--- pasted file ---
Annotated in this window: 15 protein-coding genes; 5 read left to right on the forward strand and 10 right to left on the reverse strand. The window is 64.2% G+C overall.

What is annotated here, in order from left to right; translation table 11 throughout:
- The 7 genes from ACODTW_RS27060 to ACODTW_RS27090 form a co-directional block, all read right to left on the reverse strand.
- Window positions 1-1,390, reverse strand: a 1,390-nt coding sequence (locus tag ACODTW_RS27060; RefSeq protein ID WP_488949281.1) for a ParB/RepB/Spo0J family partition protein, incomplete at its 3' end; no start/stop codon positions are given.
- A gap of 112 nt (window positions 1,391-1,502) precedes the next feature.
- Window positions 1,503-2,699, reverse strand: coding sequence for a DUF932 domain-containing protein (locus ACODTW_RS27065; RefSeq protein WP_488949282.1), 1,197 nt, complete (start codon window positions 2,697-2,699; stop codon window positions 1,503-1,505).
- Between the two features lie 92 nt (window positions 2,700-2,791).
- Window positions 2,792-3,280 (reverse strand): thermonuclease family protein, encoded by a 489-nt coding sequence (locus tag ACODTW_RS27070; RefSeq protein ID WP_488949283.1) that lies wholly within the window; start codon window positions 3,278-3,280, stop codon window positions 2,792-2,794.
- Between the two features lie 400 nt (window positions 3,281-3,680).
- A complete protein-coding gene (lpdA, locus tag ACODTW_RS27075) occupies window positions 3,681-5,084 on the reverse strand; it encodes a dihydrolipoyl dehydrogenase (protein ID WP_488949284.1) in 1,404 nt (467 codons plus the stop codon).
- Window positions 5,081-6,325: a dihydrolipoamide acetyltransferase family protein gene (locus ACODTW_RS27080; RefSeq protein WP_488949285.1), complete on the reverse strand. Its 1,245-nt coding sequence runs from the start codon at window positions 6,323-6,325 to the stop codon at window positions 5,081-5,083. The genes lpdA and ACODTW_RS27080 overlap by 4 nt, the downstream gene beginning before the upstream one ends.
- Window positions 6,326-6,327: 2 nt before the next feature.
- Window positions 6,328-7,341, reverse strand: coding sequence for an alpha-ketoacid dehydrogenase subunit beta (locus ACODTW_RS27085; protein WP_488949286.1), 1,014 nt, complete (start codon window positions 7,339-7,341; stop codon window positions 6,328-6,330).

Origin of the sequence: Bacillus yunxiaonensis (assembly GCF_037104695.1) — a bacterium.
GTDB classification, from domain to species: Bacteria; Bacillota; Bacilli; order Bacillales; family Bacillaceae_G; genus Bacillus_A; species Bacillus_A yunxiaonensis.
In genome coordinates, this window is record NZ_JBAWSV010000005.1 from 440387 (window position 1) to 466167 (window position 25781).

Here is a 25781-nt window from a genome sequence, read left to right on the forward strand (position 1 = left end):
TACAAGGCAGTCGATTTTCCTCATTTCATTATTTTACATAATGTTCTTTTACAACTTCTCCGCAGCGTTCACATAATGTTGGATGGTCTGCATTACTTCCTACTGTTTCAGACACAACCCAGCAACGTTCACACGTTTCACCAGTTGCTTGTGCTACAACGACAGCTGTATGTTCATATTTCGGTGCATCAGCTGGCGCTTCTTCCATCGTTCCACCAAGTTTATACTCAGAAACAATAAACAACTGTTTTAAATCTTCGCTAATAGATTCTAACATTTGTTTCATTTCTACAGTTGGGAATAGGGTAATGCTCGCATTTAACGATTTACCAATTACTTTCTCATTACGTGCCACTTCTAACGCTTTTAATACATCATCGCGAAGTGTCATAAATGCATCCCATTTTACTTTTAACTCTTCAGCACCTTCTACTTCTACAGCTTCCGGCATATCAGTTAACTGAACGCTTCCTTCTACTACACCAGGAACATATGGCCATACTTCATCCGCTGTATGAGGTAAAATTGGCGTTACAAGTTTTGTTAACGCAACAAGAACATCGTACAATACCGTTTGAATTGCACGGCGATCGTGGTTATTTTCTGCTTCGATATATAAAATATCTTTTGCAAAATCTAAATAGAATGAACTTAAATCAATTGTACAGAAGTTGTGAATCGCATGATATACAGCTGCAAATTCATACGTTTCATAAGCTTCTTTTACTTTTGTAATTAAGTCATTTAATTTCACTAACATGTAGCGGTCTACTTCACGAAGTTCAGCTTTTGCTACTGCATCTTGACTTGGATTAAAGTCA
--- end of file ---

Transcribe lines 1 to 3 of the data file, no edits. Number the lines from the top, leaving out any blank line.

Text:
Annotated in this window: 15 protein-coding genes; 5 read left to right on the forward strand and 10 right to left on the reverse strand. The window is 64.2% G+C overall.

What is annotated here, in order from left to right; translation table 11 throughout:
- The 7 genes from ACODTW_RS27060 to ACODTW_RS27090 form a co-directional block, all read right to left on the reverse strand.